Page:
SBIR Phase I: Hand-Held Device for PPB-level Water Analysis

Award Information
Agency: National Science Foundation
Branch: N/A
Contract: 0945002
Agency Tracking Number: 0945002
Amount: $200,000.00
Phase: Phase I
Program: SBIR
Awards Year: 2010
Solitcitation Year: 2010
Solitcitation Topic Code: BC
Solitcitation Number: NSF 09-541
Small Business Information
Labrador Research LLC
60 East Simpson Avenue, Jackson, WY, 83001
Duns: 793185088
Hubzone Owned: N
Woman Owned: N
Socially and Economically Disadvantaged: N
Principal Investigator
 Mark Peterman
 MS
 (650) 218-5427
 peterman@ondavia.com
Business Contact
 Mark Peterman
Title: MS
Phone: (650) 218-5427
Email: peterman@ondavia.com
Research Institution
N/A
Abstract
This SBIR Phase I project will develop a unique "lab-on-a-chip", with the objective to be able to simultaneously detect several water contaminants down to parts-per-billion levels. The separation method to be used is an innovative microfluidics undulating electro-osmosis technique which uses a capillary tube with a varying diameter. The detector is a surface-enhanced Raman spectrophotometer using embedded metallic nanoparticles. The project team will conduct tests of the instrument using perchlorate and nicotine as the target species for testing. These target species are to be adsorbed onto gold nanoparticles. The broader/commercial impact of the proposed project will be that this could lead to the capability of detecting a broad array of contaminants in the natural environment such as emerging pharmaceuticals, arsenic, heavy metals, melanine, plasticizers, etc. Contaminants of national security risk would be additional targets. Labs-on-a-chip have been developed and commercialized by several companies, but in general they are limited to basic analyses such as pH, conductivity, etc., and/or they can detect specific organic or inorganic compounds only to parts per million levels. Being able to go down to parts per billion levels will be a great benefit for numerous applications such as on-site investigations. Coupling the novel separation technique to the surface-enhanced Raman spectrophotometer could result in a unique technology that could be quite useful for detecting and quantifying many chemical species in water.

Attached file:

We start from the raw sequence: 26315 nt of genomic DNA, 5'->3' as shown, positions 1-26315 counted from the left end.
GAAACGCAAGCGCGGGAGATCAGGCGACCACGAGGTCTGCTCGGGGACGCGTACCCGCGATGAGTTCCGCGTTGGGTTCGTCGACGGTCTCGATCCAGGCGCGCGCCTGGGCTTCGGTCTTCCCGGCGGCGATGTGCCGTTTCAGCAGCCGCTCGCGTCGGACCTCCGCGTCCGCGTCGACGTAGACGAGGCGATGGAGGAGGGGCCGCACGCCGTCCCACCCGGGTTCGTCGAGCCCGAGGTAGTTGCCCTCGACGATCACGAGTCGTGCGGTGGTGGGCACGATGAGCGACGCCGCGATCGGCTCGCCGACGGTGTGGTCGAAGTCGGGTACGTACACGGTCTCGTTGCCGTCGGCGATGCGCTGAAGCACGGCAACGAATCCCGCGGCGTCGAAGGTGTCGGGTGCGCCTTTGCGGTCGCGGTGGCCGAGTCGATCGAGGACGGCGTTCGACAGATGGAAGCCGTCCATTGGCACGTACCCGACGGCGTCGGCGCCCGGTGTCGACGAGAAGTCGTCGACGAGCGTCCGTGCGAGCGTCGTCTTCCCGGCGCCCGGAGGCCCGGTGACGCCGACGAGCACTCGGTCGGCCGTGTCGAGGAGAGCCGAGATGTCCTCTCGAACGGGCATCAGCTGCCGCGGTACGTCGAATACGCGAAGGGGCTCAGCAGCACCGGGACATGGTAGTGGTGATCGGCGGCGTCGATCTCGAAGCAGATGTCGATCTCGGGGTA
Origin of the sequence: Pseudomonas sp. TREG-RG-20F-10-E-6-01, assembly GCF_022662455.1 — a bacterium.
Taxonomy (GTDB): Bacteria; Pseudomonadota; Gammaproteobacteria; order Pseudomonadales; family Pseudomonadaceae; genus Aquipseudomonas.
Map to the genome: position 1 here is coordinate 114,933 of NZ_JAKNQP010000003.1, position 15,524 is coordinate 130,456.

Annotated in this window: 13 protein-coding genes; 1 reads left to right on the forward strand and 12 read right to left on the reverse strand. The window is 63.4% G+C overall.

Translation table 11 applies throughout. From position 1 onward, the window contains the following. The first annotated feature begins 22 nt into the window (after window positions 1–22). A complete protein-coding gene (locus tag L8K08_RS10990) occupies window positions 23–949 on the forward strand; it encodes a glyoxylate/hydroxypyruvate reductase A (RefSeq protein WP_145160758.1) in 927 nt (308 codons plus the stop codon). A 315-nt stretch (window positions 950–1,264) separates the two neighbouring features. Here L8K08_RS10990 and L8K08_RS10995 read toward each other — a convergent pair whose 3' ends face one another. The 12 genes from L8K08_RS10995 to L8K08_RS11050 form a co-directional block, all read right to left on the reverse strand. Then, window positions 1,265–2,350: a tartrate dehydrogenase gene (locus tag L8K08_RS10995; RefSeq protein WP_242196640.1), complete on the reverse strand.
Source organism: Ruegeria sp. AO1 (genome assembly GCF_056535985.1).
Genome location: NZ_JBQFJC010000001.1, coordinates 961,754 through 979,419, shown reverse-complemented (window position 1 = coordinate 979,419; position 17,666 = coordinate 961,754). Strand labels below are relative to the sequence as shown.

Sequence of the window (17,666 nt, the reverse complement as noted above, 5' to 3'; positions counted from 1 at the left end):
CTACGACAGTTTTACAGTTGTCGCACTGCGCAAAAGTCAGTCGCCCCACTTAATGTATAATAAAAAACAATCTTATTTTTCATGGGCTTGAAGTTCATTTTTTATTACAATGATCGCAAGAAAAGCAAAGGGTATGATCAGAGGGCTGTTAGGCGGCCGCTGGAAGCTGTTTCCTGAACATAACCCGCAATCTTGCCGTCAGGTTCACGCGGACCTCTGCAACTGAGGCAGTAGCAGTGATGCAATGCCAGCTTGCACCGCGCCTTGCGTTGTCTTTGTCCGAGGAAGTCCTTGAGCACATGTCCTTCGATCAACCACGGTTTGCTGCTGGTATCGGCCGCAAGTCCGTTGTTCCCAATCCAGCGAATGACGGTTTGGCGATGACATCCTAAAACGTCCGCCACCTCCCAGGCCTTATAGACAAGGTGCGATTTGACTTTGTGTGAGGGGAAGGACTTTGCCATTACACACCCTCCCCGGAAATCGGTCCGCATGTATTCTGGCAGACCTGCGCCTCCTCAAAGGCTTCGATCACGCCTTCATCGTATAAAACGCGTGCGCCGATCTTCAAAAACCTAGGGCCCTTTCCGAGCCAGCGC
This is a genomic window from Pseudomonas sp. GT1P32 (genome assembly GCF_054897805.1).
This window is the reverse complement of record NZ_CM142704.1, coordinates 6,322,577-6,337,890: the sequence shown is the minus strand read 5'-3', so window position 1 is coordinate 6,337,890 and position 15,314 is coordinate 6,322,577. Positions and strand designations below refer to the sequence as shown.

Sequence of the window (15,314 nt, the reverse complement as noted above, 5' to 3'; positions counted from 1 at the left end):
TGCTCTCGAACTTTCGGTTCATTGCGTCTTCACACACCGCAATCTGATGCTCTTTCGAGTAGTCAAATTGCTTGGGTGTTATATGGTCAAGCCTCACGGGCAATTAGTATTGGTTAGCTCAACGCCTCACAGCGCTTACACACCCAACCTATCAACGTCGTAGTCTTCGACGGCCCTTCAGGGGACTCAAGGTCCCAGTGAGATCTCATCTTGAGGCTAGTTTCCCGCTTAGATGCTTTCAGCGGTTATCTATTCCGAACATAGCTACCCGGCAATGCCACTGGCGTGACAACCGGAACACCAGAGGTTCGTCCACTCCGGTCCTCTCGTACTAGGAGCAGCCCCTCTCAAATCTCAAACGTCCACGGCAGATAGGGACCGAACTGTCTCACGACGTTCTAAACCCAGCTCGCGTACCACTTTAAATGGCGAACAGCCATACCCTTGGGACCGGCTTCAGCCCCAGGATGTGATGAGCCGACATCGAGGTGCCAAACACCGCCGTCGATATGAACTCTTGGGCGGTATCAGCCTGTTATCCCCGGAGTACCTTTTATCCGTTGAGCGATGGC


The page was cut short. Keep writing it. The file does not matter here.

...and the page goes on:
* information listed above is at the time of submission.

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